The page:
Version and platform compatibility

  • This feature was introduced in version 4.26.0 of the JourneyApps Container for Android and Windows desktop.

  • Support for binary data was introduced in version 4.59.0 of the JourneyApps Container for Android and Windows desktop.

  • USB-based SerialPort devices are only supported on Windows.

  • The SerialPort API is currently only available for customers on the Enterprise plan.

The SerialPort API allows applications to directly communicate to external devices that support the serial port protocol. On Android, the devices have to support the Bluetooth Serial Port Profile or SPP.

To use the SerialPort API, a global SerialPort object is available.

Checking if SerialPort is supported

A function is available to check if the user's device has access to the serial port. It returns an object:




Indicates if SerialPort is supported on the current device. Supported on Android and Windows only.



Some devices are able to connect to more than one device at a time. This property indicates if the device is able to do so. Multiple connections are only supported on Windows.



Indicates if the device supports reading data in raw (binary) mode.

Since the SerialPort object is not available in containers below 4.26, a check is needed to avoid an error, for example:

if(typeof SerialPort != 'undefined' && {
  // Use SerialPort
} else {
  // Handle unsupported case

Listing SerialPort devices

Connecting and pairing of devices happens outside of the the JourneyApps Container i.e. the user is responsible for pairing an external device using their specific device's instructions. To get a list of paired devices, call the SerialPort.list() function. It returns an array of device objects that contain the following fields:




The device's physical address. On Android, this will be a MAC address. On Windows, this will be a COM port. The address is used to connect to the device.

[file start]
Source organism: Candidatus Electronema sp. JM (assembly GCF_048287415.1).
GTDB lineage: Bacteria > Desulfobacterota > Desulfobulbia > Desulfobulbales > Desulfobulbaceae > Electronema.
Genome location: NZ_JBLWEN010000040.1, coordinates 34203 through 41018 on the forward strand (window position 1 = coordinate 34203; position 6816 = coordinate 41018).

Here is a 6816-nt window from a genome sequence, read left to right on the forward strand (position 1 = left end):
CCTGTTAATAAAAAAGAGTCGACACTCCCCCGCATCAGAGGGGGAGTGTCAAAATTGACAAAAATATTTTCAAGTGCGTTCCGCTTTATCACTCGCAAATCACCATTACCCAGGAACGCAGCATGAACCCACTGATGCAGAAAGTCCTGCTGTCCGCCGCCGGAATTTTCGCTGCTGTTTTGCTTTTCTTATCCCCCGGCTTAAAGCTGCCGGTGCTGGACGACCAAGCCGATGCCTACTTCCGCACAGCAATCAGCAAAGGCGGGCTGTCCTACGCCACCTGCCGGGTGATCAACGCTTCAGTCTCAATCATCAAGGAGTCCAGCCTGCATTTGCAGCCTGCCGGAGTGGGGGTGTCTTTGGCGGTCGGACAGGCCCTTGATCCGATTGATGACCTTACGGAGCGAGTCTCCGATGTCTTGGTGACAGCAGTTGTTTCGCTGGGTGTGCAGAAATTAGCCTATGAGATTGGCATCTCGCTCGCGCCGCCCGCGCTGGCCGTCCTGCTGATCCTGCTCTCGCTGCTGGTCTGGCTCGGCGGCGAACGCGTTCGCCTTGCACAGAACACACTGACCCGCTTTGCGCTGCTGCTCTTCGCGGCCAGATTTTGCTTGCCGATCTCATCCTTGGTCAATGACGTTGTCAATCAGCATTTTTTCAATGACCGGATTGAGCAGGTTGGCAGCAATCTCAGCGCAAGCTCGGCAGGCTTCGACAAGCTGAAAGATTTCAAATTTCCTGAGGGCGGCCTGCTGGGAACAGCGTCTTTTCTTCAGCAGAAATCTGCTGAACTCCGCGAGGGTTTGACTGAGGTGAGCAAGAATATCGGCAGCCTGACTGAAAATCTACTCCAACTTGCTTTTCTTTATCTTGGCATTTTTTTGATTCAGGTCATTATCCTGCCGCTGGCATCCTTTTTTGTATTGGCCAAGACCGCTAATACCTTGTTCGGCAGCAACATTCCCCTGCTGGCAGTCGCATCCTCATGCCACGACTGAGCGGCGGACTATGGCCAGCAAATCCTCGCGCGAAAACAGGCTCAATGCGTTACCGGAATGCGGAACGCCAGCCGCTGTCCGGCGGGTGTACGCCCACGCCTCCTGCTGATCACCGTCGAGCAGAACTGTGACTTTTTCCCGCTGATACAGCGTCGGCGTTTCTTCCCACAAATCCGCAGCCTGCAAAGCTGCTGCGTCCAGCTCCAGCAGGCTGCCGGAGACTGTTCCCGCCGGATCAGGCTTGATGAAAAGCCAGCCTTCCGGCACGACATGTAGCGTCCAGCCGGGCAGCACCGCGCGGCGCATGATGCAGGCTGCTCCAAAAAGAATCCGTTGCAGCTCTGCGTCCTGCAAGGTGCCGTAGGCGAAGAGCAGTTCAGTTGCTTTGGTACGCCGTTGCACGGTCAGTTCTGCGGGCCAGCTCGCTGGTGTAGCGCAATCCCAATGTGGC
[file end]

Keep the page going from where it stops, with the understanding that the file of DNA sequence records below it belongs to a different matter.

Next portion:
Sometimes a device has a descriptive name that makes it easier for the user to identify the device they are trying to connect to. If it isn't available, it will default to address. This is only used for display purposes.

Connecting to a device

To connect to a device, the address is required from SerialPort.list(), but can also be entered manually or hardcoded if known.

To connect, use SerialPort.connect(address, options, readHandler).



Address from SerialPort.list()


Object with configuration options. See below for more details.


Callback that gets called containing all data that was received from the serial port.

The following fields can exist in the options object:




The Baud Rate of the device that you are trying to connect to. This is only applicable on Windows, since Android manages this.



If the connection should be opened in raw (binary) mode. Defaults to false.

// eg. address
var address = 'ab:12:cd:34:ef:56';
// blank options
var options = {}; // use `var options = {rawMode: true};` for binary support
var readHandler = function(data) {
  // data received from serial port
// use a try .. catch, since an exception may be thrown.
try {
  var serialPort = SerialPort.connect(address, options, readHandler);
} catch (err) {

Writing to a device

The SerialPort.connect function returns a SerialPort instance. From the example above, to write:

var serialPort = SerialPort.connect(address, options, readHandler);

// writing string data
var stringData = "Data to write to device";

// writing binary data ("Hello" in hexadecimal)
var binaryData = [0x48, 0x65, 0x6c, 0x6c, 0x6f];

Note that the readHandler that was passed to the connect function will receive responses from the serial port if given, and not the write function.

Closing and resetting

To close a connection, call close() on the connection object, e.g. serialPort.close().

To reset the serial port, call SerialPort.reset(). This closes all open ports.

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